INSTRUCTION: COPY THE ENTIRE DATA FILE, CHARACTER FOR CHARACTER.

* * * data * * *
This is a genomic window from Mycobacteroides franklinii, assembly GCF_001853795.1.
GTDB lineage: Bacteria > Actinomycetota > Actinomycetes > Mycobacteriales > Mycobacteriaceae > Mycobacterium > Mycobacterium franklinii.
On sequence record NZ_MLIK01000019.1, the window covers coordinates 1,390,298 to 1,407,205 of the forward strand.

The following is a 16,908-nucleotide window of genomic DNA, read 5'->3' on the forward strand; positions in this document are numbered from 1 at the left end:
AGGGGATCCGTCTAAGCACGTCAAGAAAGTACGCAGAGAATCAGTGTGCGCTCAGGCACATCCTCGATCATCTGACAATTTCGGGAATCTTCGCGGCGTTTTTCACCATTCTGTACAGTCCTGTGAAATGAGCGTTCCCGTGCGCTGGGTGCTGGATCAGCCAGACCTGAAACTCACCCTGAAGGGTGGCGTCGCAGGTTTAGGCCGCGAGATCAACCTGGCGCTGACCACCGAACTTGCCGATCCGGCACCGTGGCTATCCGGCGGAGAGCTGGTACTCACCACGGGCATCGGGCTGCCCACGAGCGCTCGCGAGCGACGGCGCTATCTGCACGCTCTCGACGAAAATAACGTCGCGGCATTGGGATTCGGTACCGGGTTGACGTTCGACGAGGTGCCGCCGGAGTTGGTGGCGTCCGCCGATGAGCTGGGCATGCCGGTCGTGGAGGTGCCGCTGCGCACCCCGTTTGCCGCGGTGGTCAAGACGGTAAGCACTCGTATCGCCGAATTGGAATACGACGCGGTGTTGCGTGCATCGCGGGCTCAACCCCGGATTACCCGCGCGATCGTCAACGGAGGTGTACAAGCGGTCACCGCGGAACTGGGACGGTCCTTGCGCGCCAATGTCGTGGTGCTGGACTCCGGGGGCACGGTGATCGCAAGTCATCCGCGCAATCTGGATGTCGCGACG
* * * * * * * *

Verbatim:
This is a genomic window from Mycobacteroides franklinii, assembly GCF_001853795.1.
GTDB lineage: Bacteria > Actinomycetota > Actinomycetes > Mycobacteriales > Mycobacteriaceae > Mycobacterium > Mycobacterium franklinii.
On sequence record NZ_MLIK01000019.1, the window covers coordinates 1,390,298 to 1,407,205 of the forward strand.

The following is a 16,908-nucleotide window of genomic DNA, read 5'->3' on the forward strand; positions in this document are numbered from 1 at the left end:
AGGGGATCCGTCTAAGCACGTCAAGAAAGTACGCAGAGAATCAGTGTGCGCTCAGGCACATCCTCGATCATCTGACAATTTCGGGAATCTTCGCGGCGTTTTTCACCATTCTGTACAGTCCTGTGAAATGAGCGTTCCCGTGCGCTGGGTGCTGGATCAGCCAGACCTGAAACTCACCCTGAAGGGTGGCGTCGCAGGTTTAGGCCGCGAGATCAACCTGGCGCTGACCACCGAACTTGCCGATCCGGCACCGTGGCTATCCGGCGGAGAGCTGGTACTCACCACGGGCATCGGGCTGCCCACGAGCGCTCGCGAGCGACGGCGCTATCTGCACGCTCTCGACGAAAATAACGTCGCGGCATTGGGATTCGGTACCGGGTTGACGTTCGACGAGGTGCCGCCGGAGTTGGTGGCGTCCGCCGATGAGCTGGGCATGCCGGTCGTGGAGGTGCCGCTGCGCACCCCGTTTGCCGCGGTGGTCAAGACGGTAAGCACTCGTATCGCCGAATTGGAATACGACGCGGTGTTGCGTGCATCGCGGGCTCAACCCCGGATTACCCGCGCGATCGTCAACGGAGGTGTACAAGCGGTCACCGCGGAACTGGGACGGTCCTTGCGCGCCAATGTCGTGGTGCTGGACTCCGGGGGCACGGTGATCGCAAGTCATCCGCGCAATCTGGATGTCGCGACG